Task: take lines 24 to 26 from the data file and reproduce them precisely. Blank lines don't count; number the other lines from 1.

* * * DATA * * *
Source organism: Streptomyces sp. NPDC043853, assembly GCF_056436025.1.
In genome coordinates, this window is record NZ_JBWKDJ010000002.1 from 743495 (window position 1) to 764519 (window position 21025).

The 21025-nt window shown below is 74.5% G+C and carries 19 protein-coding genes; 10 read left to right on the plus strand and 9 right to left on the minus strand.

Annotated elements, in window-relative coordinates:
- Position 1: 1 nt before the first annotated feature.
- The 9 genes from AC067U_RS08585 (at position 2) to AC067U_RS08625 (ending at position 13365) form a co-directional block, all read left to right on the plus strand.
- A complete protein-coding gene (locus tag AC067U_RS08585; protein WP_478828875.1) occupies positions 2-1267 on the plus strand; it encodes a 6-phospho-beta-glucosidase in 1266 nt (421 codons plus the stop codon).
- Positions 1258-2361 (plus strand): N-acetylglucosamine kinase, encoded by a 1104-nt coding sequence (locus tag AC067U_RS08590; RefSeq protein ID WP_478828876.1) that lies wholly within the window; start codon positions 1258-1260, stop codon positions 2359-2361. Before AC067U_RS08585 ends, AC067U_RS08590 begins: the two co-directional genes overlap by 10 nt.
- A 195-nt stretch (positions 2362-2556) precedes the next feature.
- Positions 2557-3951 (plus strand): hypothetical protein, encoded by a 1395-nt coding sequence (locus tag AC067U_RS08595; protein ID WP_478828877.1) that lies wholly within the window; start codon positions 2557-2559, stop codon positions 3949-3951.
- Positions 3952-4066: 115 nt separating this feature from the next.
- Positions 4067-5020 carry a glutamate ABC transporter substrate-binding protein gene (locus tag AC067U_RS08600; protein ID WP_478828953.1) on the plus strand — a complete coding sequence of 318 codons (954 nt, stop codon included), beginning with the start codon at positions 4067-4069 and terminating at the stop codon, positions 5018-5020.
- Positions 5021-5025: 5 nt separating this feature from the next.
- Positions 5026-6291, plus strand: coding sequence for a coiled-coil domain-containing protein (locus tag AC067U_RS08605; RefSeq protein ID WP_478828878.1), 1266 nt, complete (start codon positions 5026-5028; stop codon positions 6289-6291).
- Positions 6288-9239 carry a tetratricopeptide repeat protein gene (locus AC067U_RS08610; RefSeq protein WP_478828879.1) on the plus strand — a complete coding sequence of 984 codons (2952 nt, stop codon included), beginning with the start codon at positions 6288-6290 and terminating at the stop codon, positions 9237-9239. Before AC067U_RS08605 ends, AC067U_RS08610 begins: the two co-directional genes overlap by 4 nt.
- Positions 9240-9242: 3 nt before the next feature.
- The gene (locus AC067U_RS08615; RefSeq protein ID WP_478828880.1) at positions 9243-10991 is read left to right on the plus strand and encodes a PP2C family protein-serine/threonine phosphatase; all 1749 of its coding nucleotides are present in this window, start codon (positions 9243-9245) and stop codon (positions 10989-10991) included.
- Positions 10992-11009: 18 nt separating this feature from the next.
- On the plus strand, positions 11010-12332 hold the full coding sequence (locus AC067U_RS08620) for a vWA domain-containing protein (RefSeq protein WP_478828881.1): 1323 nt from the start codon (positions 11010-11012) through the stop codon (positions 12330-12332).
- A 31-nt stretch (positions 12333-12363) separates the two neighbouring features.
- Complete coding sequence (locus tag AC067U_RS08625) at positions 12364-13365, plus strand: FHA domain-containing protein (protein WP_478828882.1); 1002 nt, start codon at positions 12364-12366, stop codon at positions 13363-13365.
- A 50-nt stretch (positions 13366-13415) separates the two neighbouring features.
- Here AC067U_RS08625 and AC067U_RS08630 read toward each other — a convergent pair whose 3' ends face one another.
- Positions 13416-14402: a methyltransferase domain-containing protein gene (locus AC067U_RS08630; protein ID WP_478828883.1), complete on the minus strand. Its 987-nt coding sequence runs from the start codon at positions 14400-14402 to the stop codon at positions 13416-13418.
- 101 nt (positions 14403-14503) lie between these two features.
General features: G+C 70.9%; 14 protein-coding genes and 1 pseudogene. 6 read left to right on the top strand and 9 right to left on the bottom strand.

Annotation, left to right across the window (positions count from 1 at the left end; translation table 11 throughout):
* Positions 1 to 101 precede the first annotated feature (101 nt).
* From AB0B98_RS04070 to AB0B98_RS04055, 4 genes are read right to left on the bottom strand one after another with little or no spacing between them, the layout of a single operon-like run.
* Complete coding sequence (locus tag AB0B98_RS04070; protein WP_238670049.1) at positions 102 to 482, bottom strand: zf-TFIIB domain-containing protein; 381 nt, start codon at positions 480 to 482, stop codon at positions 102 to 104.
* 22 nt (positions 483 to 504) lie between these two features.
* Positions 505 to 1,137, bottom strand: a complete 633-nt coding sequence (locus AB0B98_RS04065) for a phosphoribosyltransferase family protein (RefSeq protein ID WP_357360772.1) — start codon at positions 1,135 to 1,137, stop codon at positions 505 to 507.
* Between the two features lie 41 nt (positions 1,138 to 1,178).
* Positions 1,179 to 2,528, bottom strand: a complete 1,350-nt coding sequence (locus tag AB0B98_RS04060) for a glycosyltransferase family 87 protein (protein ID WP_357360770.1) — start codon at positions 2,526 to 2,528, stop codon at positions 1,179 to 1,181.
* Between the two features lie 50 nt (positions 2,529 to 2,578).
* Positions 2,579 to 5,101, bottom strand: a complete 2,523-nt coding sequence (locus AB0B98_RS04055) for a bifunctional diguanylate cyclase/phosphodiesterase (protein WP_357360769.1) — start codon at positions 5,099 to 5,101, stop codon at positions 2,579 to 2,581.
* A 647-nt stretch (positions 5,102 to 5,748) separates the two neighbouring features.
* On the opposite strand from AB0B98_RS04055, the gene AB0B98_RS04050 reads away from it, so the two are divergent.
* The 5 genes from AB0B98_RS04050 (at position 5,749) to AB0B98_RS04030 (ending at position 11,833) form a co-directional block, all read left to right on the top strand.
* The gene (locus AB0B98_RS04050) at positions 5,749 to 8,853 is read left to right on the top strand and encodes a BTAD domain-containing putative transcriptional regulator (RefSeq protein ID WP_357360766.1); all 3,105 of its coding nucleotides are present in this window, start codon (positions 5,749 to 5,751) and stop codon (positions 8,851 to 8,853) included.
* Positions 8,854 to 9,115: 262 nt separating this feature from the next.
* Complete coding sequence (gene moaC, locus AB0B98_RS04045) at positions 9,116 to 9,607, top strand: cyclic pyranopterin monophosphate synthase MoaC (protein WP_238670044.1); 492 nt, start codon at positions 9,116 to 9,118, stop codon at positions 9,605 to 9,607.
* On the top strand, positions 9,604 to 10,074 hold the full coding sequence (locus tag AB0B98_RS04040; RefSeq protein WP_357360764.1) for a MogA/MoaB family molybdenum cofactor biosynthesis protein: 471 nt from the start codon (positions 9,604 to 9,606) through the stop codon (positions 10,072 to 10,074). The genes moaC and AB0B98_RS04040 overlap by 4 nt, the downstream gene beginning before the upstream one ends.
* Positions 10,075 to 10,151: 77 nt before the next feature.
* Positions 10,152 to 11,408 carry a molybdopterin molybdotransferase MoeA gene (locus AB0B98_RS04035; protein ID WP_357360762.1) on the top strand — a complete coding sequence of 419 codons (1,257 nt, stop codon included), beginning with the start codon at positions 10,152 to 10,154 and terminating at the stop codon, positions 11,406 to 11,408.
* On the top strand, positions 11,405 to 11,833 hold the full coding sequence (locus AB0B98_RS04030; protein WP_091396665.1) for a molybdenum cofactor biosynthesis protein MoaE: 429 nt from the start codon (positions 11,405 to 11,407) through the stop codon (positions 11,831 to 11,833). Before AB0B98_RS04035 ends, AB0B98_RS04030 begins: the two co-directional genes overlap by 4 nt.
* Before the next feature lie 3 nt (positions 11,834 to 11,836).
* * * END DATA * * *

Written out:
- Positions 13416-14402: a methyltransferase domain-containing protein gene (locus AC067U_RS08630; protein ID WP_478828883.1), complete on the minus strand. Its 987-nt coding sequence runs from the start codon at positions 14400-14402 to the stop codon at positions 13416-13418.
- 101 nt (positions 14403-14503) lie between these two features.
General features: G+C 70.9%; 14 protein-coding genes and 1 pseudogene. 6 read left to right on the top strand and 9 right to left on the bottom strand.